Love and Friendship - C.S.Lewis

"A friend's love free from all duties but those which love has freely assumed, almost wholly free from jealousy, and free without qualification from the need to be needed, is eminently spiritual. It is the sort of love one can imagine between angels."

-C.S.Lewis

Quote of the Day

"A dog has no use for fancy cars or big homes or designer clothes. Status symbol means nothing to him. A waterlogged stick will do just fine. A dog judges others not by their color or creed or class but by who they are inside. A dog doesn't care if you are rich or poor, educated or illiterate, clever or dull. Give him your heart and he will give you his. It was really quite simple, and yet we humans, so much wiser and more sophisticated, have always had trouble figuring out what really counts and what does not. As I wrote that farewell column to Marley, I realized it was all right there in front of us, if only we opened our eyes. Sometimes it took a dog with bad breath, worse manners, and pure intentions to help us see."

-Marley and Me, John Grogan

Sunday, March 20, 2011

Against Nuclear Overreactors - Nuclear Reactors Are Safer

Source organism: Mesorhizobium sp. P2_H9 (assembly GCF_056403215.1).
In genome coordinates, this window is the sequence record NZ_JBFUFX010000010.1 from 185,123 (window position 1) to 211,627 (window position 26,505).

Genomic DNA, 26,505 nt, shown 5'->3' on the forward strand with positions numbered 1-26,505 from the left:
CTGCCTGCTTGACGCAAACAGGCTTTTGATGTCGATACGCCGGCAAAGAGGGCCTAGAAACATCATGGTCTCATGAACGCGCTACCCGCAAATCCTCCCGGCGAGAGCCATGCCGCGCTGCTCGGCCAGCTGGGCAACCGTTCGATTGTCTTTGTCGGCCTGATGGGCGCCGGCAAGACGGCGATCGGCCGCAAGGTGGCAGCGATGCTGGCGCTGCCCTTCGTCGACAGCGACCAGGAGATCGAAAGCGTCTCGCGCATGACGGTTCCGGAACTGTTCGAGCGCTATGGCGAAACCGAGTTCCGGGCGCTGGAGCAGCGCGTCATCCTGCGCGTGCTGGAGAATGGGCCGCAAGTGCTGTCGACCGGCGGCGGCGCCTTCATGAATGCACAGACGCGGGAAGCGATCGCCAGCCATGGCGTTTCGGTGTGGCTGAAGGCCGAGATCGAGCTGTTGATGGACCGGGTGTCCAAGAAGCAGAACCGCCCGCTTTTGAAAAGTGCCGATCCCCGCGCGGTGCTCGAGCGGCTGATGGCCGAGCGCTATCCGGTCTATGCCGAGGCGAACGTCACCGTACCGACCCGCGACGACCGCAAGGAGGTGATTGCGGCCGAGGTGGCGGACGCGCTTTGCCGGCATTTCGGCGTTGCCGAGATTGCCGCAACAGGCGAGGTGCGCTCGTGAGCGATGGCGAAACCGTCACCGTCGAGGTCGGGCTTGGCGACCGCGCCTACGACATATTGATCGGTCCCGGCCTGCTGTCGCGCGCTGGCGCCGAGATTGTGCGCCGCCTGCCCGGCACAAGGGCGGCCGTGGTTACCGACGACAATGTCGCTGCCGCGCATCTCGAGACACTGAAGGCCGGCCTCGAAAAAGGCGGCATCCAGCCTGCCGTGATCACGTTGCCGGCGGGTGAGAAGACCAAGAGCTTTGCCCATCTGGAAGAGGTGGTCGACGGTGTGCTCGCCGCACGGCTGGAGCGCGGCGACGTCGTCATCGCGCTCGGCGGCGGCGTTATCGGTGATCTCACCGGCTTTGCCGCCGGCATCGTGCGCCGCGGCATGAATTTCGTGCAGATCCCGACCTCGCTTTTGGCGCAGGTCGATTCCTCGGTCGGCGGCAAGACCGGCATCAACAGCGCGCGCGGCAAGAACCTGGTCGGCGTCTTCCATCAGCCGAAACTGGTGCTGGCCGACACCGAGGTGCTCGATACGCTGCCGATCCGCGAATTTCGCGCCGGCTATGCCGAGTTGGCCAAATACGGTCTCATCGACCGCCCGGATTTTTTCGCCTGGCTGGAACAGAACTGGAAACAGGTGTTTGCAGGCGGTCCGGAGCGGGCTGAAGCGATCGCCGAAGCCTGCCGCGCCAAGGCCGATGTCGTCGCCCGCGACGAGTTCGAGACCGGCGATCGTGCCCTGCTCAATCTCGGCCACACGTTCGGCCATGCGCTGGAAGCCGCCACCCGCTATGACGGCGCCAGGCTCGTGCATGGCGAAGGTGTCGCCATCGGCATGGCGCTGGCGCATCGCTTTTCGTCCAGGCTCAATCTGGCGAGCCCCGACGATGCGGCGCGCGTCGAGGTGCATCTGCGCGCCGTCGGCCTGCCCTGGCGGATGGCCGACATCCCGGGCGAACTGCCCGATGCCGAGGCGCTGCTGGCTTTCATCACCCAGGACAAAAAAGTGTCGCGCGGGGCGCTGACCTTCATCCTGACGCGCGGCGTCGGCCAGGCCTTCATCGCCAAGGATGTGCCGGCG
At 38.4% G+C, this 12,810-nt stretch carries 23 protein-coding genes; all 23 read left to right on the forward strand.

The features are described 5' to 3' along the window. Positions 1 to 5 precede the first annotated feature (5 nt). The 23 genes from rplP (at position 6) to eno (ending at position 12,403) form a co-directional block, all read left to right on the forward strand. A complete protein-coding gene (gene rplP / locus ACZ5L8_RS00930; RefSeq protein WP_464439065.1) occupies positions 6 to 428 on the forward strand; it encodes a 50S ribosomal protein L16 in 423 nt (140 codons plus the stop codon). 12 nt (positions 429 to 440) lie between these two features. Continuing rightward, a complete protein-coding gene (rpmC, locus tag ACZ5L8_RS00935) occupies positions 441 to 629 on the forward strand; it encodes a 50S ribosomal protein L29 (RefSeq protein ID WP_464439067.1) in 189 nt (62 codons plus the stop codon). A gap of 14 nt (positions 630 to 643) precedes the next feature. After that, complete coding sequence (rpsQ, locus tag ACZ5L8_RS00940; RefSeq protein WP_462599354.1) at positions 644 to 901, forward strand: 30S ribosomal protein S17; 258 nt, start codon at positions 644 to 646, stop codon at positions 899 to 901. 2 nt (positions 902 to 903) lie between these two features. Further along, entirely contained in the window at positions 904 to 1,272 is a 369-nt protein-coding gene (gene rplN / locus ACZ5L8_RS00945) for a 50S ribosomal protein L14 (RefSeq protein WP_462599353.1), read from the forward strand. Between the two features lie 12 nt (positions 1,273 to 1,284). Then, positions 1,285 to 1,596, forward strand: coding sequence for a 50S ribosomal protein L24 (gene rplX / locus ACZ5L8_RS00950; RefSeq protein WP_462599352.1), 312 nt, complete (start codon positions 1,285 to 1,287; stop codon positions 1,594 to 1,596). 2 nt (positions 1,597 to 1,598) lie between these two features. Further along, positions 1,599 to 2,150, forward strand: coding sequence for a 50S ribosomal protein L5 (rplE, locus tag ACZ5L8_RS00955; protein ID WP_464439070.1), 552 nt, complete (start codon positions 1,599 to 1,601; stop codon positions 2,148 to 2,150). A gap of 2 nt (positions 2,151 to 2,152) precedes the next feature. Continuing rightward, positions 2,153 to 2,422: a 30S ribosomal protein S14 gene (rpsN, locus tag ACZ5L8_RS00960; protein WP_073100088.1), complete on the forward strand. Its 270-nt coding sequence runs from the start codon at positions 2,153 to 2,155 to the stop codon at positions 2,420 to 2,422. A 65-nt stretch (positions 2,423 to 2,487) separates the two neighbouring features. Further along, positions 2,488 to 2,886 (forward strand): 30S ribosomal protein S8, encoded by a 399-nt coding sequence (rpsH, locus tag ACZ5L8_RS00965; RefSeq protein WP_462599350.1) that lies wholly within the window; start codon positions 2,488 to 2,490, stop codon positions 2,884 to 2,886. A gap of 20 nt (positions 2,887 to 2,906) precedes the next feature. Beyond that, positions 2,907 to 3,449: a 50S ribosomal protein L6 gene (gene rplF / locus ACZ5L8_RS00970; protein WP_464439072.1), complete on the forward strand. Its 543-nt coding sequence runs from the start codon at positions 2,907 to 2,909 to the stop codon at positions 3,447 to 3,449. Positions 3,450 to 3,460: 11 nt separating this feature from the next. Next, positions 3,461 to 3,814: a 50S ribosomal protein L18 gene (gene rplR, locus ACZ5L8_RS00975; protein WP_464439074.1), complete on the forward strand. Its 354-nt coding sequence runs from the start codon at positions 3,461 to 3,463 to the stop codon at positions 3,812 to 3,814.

William Saletan makes a more persuasive call than mine:

"
If Japan, the United States, or Europe retreats from nuclear power in the face of the current panic, the most likely alternative energy source is fossil fuel. And by any measure, fossil fuel is more dangerous. The sole fatal nuclear power accident of the last 40 years, Chernobyl, directly killed 31 people. By comparison, Switzerland's Paul Scherrer Institute calculates that from 1969 to 2000, more than 20,000 people died in severe accidents in the oil supply chain. More than 15,000 people died in severe accidents in the coal supply chain—11,000 in China alone. The rate of direct fatalities per unit of energy production is 18 times worse for oil than it is for nuclear power.
Even if you count all the deaths plausibly related to Chernobyl—9,000 to 33,000 over a 70-year period—that number is dwarfed by the death rate from burning fossil fuels. The OECD's 2008 Environmental Outlook calculates that fine-particle outdoor air pollution caused nearly 1 million premature deaths in the year 2000, and 30 percent of this was energy-related. You'd need 500 Chernobyls to match that level of annual carnage. But outside Chernobyl, we've had zero fatal nuclear power accidents.
That doesn't mean we can ignore what has happened in Japan. Precisely because nuclear accidents are so rare, we have to study them intensely. Each one tells us what to fix in the next generation of power plants. The most obvious mistake in Japan was parking the diesel generators in an area low enough to be flooded by a quake-driven tsunami. The batteries that backed up the generators weren't adequate, either. They lasted only eight hours, and power outage fallback plans at U.S. reactors are even shorter. Moreover, this is the second time an advanced nuclear facility has had to vent radioactive vapor (Three Mile Island was the first). Maybe it's time to require filtration systems that scrub the vapor before it's released.